GIORDANO: Next Mayor’s Race Is An Inflection Point for Philly
I hosted six Democrats and one Republican running for Philadelphia mayor on Talk Radio 1210 last week. A listener from Delaware County tweeted at me, “Totally awesome format! I am not a resident of Philadelphia, but I live in DELCO, so what happens there affects me.”
Public safety was the key issue that I raised with the candidates. If you live in the suburbs but work or play in Philadelphia, you want to feel safe when you visit the city. Under the current administration and District Attorney Larry Krasner, no sane person feels safe.
Maybe, more importantly, the lawlessness in Philadelphia is bleeding into the suburbs. Abington Police Chief Pat Molloy is often on my show. He tells me that since the Philadelphia City Council, supported by Mayor Jim Kenney, passed the Driving Equality bill, Abington officers are making many more car stops for vehicles with no registration and often with illegal guns and drugs.
The premise of the bill is that cops can’t be expected to stop people of color for motor vehicle violations relatively. Therefore, for a significant number of violations, they are to write down the license plate information and send a ticket in the mail. A mayor concerned with public safety would veto a bill like this.
A Philadelphia mayor concerned with public safety would also remove Philadelphia Police Commissioner Danielle Outlaw from her position.
Outlaw was hired because Kenney promised to put a Black woman in that position. I don’t see any clear plan from Outlaw to turn things around, and according to several sources, the morale in the police department is very low.
Only Democratic candidates Derek Green and Jeff Brown said they would remove Outlaw, and Republican David Oh would replace her with a former or current member of the Philadelphia Police Department. Allan Domb told me he believes Kenney tied Outlaw’s hands. On a very positive note, a candidate said to me off the record that former Philadelphia Police Commissioner Charles Ramsay would be in charge of public safety if that candidate were elected. That would be a tremendous development.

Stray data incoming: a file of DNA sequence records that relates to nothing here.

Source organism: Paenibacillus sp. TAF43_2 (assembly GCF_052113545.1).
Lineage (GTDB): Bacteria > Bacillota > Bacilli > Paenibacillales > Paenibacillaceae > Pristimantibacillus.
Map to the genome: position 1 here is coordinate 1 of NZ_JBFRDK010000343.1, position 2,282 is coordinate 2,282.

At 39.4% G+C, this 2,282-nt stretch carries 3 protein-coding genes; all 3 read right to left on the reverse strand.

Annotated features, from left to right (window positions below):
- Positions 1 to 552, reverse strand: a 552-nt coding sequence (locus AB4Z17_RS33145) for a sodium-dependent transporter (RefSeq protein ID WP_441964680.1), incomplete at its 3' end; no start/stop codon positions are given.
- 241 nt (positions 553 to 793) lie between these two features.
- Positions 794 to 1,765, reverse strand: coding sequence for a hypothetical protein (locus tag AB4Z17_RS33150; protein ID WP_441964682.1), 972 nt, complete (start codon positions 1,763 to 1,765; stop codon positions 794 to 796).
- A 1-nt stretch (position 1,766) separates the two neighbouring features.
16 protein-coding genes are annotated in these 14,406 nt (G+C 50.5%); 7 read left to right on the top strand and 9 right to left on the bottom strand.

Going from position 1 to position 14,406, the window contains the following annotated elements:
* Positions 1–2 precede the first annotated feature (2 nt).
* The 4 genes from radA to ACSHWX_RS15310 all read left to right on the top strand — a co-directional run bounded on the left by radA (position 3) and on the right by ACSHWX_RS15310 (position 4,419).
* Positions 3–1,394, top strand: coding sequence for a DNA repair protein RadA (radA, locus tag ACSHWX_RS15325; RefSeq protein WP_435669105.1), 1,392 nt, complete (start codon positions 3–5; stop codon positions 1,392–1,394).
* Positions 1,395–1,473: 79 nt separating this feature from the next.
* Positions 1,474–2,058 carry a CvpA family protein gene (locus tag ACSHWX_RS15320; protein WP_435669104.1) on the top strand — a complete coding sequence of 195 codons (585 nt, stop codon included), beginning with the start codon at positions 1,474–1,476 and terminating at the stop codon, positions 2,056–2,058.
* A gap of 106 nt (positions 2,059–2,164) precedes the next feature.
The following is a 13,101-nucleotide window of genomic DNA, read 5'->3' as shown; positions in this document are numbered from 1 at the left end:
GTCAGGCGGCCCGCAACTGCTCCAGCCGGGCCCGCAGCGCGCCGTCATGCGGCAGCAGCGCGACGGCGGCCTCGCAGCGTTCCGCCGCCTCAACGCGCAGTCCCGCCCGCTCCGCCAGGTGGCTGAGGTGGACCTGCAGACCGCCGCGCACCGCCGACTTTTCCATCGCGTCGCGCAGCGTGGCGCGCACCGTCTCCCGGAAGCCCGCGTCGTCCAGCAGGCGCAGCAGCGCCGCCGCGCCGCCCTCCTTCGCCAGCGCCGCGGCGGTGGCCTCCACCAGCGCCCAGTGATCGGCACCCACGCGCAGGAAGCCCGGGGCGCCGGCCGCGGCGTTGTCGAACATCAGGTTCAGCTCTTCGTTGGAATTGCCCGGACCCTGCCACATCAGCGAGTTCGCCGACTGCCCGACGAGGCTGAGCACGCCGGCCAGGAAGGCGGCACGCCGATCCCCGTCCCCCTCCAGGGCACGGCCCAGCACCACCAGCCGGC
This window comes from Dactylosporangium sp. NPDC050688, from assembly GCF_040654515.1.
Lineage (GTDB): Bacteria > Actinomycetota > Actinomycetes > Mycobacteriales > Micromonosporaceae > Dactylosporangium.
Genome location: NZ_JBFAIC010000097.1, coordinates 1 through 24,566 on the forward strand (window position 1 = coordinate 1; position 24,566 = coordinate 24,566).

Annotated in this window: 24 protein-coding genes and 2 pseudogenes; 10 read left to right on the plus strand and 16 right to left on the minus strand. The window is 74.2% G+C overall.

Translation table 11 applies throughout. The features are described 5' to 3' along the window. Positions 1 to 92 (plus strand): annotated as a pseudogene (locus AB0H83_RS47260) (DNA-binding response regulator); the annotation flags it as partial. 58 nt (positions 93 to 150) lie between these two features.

My biggest disappointment was that the candidates did not seem energized by my argument that Philadelphia needs at least a thousand more cops, and the current police salaries are not moving the needle. I argued that we need to increase wages a great deal more but also need to develop a campaign using athletes, celebs, influencers, etc., to say that being a cop is a great, noble profession.
This problem of recruiting cops is not just confined to Philadelphia. David Kennedy, president of the Pennsylvania State Troopers Association, wrote in the Pittsburg Tribune that when he applied to be a state trooper in 1995, he had to compete for the position with 10,000 applicants. Last year he reported that last year the Pennsylvania State Police had only 1,000 applicants.
I don’t recall any widespread issues with the state police, but it indicates progressive critics’ tarnishing of the profession. This trend cannot continue without putting every citizen at risk.
I’m still hopeful that even though I say deficiencies in the candidates, every one of them would protect Philadelphia better than Jim Kenney. The candidates in descending order that I trust the most to get a handle on crime are David Oh, Allan Domb, Cherelle Parker, and Amen Brown.
Former Councilperson Helen Gym declined to respond to our invitation. If she is elected mayor, Philadelphia will become more lawless and violent. The phrase “inflection point” is often overused, but this mayor’s race result is clearly an inflection point.
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